Special Issue of Information Processing and Management on “Information Need”
• 大类 : 工程技术 - 3区
• 小类 : 计算机：信息系统 - 3区
Information Need is one the most significant and controversial concepts within Information Science. Information needs are fundamental to much research within Information Seeking and Retrieval and we have seen decades of research into how to classify information needs, how systems should respond to different types of information need and into the nature of information needs themselves. Information need has also proven to be a very accessible concept, one that appears widely across disciplines and appears extensively within both the research and practitioner literatures.
In spite of its strong place within many sub-fields of Information Science, Information Need is also a highly contentious concept. Many authors feel that it is a concept that lacks theoretical clarity or that other concepts, such as tasks or situations, better represent what users care about. Although information ‘need’ has an intuitive and common-sense feeling about it, this property may well mask serious problems with one of our most important theoretical constructs.
The Special Issue is intended to present a collection of significant contributions to our understanding of the concept of Information Need. Contributions to this issue will go beyond simply describing information needs in order to answer critical questions regarding the nature of information needs. Submissions may answer theoretical questions on how we conceptualise need or perform comparisons between information need and alternative concepts. They may empirically demonstrate new knowledge about information needs in new contexts or provide new ways to distinguish between information needs. They may also help us evaluate how to support information needs of different types or present new methodologies for understanding information needs.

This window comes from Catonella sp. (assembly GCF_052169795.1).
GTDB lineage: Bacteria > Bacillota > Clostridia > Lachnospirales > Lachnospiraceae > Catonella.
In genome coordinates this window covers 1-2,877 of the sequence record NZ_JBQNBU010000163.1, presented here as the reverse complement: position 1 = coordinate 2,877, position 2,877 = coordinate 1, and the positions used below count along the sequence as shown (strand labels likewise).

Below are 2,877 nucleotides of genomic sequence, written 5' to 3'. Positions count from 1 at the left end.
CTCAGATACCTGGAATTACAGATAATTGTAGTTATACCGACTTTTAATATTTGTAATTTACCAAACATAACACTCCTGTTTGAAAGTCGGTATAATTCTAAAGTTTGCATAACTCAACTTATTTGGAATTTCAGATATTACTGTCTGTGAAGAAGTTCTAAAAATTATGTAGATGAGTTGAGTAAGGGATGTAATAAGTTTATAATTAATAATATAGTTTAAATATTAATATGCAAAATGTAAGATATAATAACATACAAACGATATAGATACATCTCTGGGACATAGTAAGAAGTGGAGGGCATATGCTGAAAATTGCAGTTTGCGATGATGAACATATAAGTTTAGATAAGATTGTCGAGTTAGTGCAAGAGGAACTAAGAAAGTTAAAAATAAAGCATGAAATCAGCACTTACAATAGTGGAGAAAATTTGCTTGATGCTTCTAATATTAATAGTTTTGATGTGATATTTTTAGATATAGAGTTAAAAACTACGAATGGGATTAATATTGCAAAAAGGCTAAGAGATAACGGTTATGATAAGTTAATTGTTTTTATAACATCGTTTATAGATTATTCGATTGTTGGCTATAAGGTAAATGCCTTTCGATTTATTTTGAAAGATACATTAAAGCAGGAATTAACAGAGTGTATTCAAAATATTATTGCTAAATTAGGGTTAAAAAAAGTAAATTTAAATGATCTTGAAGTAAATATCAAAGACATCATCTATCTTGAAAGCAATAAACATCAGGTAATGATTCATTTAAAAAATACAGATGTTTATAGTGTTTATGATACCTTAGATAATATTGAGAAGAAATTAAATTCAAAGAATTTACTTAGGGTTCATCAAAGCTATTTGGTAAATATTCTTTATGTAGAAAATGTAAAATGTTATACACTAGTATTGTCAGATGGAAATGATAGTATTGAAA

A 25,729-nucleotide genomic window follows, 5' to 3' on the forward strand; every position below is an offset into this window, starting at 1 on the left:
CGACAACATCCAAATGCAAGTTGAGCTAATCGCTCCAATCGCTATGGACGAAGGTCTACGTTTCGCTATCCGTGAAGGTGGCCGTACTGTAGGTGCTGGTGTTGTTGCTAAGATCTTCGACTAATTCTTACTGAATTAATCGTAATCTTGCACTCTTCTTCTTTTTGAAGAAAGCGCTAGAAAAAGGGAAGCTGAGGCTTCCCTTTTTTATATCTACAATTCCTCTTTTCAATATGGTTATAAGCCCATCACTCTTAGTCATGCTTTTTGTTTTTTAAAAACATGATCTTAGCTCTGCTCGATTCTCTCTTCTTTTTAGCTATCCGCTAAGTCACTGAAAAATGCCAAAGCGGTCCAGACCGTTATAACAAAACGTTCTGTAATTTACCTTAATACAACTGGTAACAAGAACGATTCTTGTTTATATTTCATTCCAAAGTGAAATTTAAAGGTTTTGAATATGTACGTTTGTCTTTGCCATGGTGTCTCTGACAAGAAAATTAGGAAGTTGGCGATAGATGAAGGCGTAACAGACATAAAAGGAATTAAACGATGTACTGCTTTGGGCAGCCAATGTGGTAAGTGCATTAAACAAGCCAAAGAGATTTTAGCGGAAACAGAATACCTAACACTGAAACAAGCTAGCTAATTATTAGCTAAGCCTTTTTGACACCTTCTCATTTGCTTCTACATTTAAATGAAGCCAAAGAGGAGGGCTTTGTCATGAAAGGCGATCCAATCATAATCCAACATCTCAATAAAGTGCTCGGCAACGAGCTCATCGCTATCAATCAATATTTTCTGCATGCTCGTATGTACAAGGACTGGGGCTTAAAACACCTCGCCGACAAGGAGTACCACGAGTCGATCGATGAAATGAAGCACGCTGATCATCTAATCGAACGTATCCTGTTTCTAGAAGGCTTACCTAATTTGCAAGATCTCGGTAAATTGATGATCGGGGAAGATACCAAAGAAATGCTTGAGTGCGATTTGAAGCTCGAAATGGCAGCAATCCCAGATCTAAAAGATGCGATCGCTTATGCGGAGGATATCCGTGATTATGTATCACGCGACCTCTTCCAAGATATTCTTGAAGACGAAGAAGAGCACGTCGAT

This Special Issue is inspired by Robert Taylor’s 1968 classification of four levels of information need . One of the most cited and influential works within Information Science, Taylor’s research was a major theoretical advance. Half a century later we wish to both honour this significant intellectual contribution and reflect on the status of Information Need within Information Science.
Submissions should fall under at least one of these categories, if in doubt as to suitability, please contact the Guest Editors:
- Definition and conceptualisation of Information Need
- Empirical investigations of Information Need
- Methodological innovation in studying Information Need